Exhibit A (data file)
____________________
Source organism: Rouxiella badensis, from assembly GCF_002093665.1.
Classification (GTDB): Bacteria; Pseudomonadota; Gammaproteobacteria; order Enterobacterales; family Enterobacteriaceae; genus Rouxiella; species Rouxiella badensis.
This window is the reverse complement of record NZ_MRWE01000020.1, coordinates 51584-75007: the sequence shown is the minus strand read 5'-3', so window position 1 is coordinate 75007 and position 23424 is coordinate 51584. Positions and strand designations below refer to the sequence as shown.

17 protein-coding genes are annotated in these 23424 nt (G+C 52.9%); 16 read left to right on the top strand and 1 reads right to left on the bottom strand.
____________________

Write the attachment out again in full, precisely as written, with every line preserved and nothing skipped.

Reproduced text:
Source organism: Rouxiella badensis, from assembly GCF_002093665.1.
Classification (GTDB): Bacteria; Pseudomonadota; Gammaproteobacteria; order Enterobacterales; family Enterobacteriaceae; genus Rouxiella; species Rouxiella badensis.
This window is the reverse complement of record NZ_MRWE01000020.1, coordinates 51584-75007: the sequence shown is the minus strand read 5'-3', so window position 1 is coordinate 75007 and position 23424 is coordinate 51584. Positions and strand designations below refer to the sequence as shown.

17 protein-coding genes are annotated in these 23424 nt (G+C 52.9%); 16 read left to right on the top strand and 1 reads right to left on the bottom strand.